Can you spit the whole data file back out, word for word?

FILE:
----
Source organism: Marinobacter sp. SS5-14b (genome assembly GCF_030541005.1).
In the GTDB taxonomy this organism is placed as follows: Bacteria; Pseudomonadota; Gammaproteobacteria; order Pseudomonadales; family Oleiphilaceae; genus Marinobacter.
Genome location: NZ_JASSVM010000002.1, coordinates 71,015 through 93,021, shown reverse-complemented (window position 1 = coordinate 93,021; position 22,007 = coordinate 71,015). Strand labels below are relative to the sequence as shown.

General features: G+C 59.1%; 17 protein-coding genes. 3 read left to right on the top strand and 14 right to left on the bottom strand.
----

Source organism: Marinobacter sp. SS5-14b (genome assembly GCF_030541005.1).
In the GTDB taxonomy this organism is placed as follows: Bacteria; Pseudomonadota; Gammaproteobacteria; order Pseudomonadales; family Oleiphilaceae; genus Marinobacter.
Genome location: NZ_JASSVM010000002.1, coordinates 71,015 through 93,021, shown reverse-complemented (window position 1 = coordinate 93,021; position 22,007 = coordinate 71,015). Strand labels below are relative to the sequence as shown.

General features: G+C 59.1%; 17 protein-coding genes. 3 read left to right on the top strand and 14 right to left on the bottom strand.